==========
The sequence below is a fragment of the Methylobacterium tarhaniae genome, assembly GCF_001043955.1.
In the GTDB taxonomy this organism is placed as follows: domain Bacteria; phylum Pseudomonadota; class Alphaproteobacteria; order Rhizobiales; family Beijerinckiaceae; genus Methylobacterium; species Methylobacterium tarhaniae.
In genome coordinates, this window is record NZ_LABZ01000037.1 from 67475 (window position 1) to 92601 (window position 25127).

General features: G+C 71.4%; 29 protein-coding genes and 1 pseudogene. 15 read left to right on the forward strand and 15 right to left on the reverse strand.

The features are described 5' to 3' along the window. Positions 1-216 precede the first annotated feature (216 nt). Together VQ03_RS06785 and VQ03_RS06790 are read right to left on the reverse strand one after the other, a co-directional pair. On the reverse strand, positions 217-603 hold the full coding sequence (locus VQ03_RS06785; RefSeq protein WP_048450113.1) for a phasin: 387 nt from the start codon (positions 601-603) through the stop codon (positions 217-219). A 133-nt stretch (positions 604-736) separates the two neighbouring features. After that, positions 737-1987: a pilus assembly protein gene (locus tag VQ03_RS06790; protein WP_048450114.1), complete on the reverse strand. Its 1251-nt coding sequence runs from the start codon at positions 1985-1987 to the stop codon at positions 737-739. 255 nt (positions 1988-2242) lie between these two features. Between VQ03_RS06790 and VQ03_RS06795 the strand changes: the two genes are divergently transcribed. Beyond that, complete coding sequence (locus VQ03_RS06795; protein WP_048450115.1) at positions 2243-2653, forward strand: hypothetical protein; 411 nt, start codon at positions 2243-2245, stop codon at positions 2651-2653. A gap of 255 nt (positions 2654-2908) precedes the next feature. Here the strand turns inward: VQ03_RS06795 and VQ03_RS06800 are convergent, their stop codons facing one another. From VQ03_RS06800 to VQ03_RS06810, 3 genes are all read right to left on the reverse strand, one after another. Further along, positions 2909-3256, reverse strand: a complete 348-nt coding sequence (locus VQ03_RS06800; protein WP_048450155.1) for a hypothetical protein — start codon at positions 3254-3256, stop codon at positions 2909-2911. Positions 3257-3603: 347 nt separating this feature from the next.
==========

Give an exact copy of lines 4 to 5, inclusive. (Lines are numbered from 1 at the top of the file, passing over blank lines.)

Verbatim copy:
General features: G+C 71.4%; 29 protein-coding genes and 1 pseudogene. 15 read left to right on the forward strand and 15 right to left on the reverse strand.

The features are described 5' to 3' along the window. Positions 1-216 precede the first annotated feature (216 nt). Together VQ03_RS06785 and VQ03_RS06790 are read right to left on the reverse strand one after the other, a co-directional pair. On the reverse strand, positions 217-603 hold the full coding sequence (locus VQ03_RS06785; RefSeq protein WP_048450113.1) for a phasin: 387 nt from the start codon (positions 601-603) through the stop codon (positions 217-219). A 133-nt stretch (positions 604-736) separates the two neighbouring features. After that, positions 737-1987: a pilus assembly protein gene (locus tag VQ03_RS06790; protein WP_048450114.1), complete on the reverse strand. Its 1251-nt coding sequence runs from the start codon at positions 1985-1987 to the stop codon at positions 737-739. 255 nt (positions 1988-2242) lie between these two features. Between VQ03_RS06790 and VQ03_RS06795 the strand changes: the two genes are divergently transcribed. Beyond that, complete coding sequence (locus VQ03_RS06795; protein WP_048450115.1) at positions 2243-2653, forward strand: hypothetical protein; 411 nt, start codon at positions 2243-2245, stop codon at positions 2651-2653. A gap of 255 nt (positions 2654-2908) precedes the next feature. Here the strand turns inward: VQ03_RS06795 and VQ03_RS06800 are convergent, their stop codons facing one another. From VQ03_RS06800 to VQ03_RS06810, 3 genes are all read right to left on the reverse strand, one after another. Further along, positions 2909-3256, reverse strand: a complete 348-nt coding sequence (locus VQ03_RS06800; protein WP_048450155.1) for a hypothetical protein — start codon at positions 3254-3256, stop codon at positions 2909-2911. Positions 3257-3603: 347 nt separating this feature from the next.